How To Make Your Social Media Channels Accessible for Everyone
[Approximate Reading Time : 4 mins]
According to a 2019 PEW Research Center survey, 72% of all Americans use some form of social media, with the majority using at least one platform daily. In light of many businesses’ reliance upon social media marketing, it is in their best interest to ensure that their social posts are accessible not only to people with disabilities but to the broadest possible audience.
Why Increasing Social Media Reach Matters
Most businesses understand the value of using social channels for:
- Building their brand awareness
- Expanding their reputation
- Engaging their audience
- Demonstrating their expertise
- Fewer may realize that they miss opportunities to attract significantly more customers by overlooking features of their posts’ critical components.
Ways To Make Social Media Posts More Accessible
Businesses can take various measures to increase their reach by focusing on making their posts more inclusive. Although the Web Content and Accessibility guideline’s compliance standards do not specifically mention social media accessibility or inclusivity, serving more people’s needs inevitably helps businesses build brand awareness and increase their bottom line.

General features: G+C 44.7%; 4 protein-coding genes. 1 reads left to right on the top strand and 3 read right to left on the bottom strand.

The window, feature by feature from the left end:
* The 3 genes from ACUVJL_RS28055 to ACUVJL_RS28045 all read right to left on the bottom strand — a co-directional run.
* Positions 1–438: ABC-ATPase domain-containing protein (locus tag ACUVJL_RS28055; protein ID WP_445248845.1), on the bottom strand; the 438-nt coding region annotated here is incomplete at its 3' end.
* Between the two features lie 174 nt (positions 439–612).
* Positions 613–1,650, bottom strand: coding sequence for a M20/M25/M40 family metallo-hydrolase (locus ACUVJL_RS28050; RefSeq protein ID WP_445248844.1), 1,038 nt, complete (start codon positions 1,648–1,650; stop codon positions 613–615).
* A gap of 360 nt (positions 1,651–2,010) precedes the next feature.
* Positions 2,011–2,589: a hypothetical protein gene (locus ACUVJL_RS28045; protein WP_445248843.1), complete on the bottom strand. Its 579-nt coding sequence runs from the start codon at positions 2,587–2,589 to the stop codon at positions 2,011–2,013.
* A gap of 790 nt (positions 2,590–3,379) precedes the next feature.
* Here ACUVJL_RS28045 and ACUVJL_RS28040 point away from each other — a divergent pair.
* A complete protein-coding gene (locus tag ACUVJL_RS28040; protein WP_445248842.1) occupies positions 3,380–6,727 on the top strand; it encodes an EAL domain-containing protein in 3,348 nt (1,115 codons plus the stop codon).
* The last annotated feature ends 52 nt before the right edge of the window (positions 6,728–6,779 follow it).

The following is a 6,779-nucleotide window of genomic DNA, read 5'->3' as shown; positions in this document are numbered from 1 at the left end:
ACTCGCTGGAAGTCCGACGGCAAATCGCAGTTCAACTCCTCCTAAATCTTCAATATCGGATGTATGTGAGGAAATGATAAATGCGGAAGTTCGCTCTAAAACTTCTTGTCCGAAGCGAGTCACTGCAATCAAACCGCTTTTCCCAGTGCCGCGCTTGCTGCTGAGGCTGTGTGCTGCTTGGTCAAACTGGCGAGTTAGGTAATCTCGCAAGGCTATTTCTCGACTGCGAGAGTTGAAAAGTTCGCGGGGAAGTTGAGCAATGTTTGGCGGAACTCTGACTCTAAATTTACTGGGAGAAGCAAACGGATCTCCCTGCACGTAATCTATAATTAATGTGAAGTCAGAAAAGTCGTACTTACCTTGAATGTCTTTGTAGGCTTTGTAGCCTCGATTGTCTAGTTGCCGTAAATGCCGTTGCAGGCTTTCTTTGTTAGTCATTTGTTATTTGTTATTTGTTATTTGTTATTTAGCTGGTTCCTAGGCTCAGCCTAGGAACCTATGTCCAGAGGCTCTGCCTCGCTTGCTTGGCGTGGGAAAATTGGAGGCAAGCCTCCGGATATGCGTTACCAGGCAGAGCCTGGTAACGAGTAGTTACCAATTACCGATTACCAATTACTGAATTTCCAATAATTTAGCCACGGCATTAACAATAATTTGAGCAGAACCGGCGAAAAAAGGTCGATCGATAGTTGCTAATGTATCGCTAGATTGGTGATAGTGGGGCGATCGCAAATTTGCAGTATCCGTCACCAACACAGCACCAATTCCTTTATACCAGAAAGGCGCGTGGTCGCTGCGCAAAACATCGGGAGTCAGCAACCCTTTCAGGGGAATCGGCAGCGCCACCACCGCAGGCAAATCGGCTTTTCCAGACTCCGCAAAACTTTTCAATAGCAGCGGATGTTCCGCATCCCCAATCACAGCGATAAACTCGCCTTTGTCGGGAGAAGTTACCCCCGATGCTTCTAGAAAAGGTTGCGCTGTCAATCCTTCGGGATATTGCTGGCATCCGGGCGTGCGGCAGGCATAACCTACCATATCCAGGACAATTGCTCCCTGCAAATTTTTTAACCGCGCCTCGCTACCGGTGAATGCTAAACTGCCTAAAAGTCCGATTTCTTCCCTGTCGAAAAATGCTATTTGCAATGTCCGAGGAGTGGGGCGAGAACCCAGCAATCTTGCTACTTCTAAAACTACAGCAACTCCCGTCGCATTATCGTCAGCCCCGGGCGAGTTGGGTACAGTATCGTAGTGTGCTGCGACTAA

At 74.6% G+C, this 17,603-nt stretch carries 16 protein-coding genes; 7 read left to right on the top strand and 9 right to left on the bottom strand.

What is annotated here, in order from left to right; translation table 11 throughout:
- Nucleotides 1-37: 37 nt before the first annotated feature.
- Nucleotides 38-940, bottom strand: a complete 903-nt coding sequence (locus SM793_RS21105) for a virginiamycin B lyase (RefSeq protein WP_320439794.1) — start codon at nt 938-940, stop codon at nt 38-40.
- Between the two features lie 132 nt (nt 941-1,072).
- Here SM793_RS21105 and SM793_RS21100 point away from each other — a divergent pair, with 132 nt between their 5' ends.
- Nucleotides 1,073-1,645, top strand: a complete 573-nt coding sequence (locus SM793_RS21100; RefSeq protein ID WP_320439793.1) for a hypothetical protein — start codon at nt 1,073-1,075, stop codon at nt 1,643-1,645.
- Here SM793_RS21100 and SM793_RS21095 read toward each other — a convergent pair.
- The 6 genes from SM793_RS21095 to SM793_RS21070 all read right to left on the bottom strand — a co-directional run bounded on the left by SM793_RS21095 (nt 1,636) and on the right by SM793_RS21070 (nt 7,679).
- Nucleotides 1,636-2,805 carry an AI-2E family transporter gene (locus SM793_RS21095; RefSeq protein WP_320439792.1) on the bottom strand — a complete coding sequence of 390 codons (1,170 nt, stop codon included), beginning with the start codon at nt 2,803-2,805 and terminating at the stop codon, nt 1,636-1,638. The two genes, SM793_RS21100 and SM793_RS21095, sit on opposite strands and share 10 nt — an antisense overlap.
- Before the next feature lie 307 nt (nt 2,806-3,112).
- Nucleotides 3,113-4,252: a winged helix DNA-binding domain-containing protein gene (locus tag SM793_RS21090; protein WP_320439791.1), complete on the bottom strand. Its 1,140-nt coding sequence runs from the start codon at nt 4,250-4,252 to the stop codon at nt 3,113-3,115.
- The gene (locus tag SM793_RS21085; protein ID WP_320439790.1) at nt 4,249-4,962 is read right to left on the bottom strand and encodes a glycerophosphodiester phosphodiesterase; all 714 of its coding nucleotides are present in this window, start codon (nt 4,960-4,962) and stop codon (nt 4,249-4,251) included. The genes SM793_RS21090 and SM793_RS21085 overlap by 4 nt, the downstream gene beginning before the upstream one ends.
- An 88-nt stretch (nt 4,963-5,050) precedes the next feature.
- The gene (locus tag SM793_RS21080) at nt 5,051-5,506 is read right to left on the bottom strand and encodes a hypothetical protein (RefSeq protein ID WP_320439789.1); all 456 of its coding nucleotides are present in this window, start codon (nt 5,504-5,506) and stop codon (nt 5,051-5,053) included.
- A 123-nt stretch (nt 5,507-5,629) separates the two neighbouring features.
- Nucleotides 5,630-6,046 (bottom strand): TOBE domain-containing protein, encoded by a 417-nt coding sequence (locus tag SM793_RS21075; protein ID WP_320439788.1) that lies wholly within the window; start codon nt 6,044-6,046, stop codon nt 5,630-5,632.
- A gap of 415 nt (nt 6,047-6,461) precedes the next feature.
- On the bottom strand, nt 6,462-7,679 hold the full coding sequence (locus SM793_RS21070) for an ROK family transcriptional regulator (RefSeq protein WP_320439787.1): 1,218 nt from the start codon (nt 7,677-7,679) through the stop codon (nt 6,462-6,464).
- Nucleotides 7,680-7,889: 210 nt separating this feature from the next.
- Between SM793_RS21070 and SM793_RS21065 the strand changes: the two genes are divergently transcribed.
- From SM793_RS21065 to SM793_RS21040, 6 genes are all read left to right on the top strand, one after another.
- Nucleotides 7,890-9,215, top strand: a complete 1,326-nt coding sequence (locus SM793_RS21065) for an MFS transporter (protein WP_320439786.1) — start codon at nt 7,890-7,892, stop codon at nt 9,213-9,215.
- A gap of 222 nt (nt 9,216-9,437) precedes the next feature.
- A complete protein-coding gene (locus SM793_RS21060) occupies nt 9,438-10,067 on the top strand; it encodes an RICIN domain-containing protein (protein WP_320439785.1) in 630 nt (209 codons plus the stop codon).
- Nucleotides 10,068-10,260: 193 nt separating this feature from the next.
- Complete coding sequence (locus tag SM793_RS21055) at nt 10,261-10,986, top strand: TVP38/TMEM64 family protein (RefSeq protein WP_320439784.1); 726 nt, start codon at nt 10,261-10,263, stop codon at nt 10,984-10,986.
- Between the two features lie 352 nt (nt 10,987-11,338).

Using concise and straightforward text can benefit all audiences, but it is indispensable for engaging users with disabilities who use screen readers. Accessible social media posts are short without all upper case lettering. Instead, they have camel case letters in the main body and hashtags to facilitate screen reader translations. Keeping hashtags at the end of a post can help readers avoid confusing text interruptions. Trigger warnings at the beginning of posts can alert sensitive individuals about content.
Alt-text inclusions allow screen readers to describe images that visually impaired individuals are unable to see. Image descriptions that incorporate keywords also help search engine optimization and promote brand awareness.
Adding captions to videos in social posts allows people with hearing difficulties to enjoy them and reinforces the non-native speakers’ understanding of content. When videos have captions, people can also enjoy them in settings where sounds are prohibited. Incorporating descriptive audio can also describe non-verbal aspects of videos, including gestures.
The World Wide Web Consortium recommends an ideal color contrast ratio of 4.5 to 1 between text and its background for maximum readability; however, blue, green, yellow and red color combinations are challenging to discern.
Overusing emojis can be inconvenient for people who use screen readers because they can interrupt the flow of text with words necessary to describe the image. Descriptions must repeat as emojis repeat, leading to confusion about a post’s meaning. To learn more about how Amnet can help your business increase its social media channels’ accessibility and inclusivity, contact us at email@example.com to schedule a consultation. You can also check our creative content production services at https://creative.amnet-systems.com/.